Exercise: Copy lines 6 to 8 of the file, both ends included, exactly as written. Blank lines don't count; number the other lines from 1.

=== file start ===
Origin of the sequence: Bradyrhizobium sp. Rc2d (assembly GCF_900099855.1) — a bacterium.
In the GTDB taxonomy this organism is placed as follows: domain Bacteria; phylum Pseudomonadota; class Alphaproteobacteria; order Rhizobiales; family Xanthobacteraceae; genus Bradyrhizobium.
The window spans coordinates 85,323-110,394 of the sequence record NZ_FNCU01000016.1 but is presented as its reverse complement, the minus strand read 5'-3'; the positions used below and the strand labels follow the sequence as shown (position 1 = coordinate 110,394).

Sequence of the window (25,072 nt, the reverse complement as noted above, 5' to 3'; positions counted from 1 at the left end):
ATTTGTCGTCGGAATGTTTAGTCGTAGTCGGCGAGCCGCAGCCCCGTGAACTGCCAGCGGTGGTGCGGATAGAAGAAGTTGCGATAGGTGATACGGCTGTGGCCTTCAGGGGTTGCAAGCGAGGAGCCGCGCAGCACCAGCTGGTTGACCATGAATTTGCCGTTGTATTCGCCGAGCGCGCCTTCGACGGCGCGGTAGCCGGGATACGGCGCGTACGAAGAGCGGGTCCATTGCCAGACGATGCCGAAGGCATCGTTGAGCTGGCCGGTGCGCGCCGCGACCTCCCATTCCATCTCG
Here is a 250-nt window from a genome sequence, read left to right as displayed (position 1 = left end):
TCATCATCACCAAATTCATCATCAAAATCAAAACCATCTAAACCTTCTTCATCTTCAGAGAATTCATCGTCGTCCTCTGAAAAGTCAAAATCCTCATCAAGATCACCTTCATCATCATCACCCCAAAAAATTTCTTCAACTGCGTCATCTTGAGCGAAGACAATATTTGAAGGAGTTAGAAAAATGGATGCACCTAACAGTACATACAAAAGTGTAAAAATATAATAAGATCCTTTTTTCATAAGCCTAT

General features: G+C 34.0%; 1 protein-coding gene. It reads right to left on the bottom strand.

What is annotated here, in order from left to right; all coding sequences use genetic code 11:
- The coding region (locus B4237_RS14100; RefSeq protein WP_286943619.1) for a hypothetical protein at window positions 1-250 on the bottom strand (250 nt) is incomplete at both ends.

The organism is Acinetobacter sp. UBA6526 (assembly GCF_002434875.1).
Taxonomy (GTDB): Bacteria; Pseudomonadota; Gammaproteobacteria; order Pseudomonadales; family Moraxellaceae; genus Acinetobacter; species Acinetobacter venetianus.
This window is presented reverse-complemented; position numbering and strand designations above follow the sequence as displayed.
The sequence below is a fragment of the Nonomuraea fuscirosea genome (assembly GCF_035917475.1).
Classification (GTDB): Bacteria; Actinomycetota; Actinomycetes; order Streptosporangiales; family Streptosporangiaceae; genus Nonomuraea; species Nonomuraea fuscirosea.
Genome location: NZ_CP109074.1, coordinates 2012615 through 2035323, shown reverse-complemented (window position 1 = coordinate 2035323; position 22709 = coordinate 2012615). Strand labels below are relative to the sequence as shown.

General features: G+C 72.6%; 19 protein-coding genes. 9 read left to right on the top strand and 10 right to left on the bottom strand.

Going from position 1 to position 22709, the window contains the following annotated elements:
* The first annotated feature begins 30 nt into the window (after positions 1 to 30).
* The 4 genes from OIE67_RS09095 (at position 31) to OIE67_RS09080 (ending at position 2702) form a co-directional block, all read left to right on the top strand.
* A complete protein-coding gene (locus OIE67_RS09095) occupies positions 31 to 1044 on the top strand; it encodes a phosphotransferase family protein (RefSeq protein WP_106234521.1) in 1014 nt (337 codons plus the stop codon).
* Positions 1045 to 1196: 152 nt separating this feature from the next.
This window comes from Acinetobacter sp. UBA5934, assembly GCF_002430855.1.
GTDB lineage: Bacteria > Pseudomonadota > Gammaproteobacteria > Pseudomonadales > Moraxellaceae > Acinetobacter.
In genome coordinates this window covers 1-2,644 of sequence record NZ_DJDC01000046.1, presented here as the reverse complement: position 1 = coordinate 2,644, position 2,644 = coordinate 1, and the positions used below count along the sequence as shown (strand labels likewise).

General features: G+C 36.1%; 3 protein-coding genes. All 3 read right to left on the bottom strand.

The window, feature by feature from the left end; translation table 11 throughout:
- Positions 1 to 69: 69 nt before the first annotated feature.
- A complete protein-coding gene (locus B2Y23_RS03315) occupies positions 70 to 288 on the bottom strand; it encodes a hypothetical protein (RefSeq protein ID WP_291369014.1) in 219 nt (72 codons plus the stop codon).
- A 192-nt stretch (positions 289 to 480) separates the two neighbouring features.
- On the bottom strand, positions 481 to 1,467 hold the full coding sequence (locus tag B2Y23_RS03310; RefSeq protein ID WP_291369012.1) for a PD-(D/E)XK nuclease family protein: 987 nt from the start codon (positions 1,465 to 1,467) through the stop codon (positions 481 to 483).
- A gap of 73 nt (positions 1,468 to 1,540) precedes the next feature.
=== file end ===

Here is a 250-nt window from a genome sequence, read left to right as displayed (position 1 = left end):
TCATCATCACCAAATTCATCATCAAAATCAAAACCATCTAAACCTTCTTCATCTTCAGAGAATTCATCGTCGTCCTCTGAAAAGTCAAAATCCTCATCAAGATCACCTTCATCATCATCACCCCAAAAAATTTCTTCAACTGCGTCATCTTGAGCGAAGACAATATTTGAAGGAGTTAGAAAAATGGATGCACCTAACAGTACATACAAAAGTGTAAAAATATAATAAGATCCTTTTTTCATAAGCCTAT

General features: G+C 34.0%; 1 protein-coding gene. It reads right to left on the bottom strand.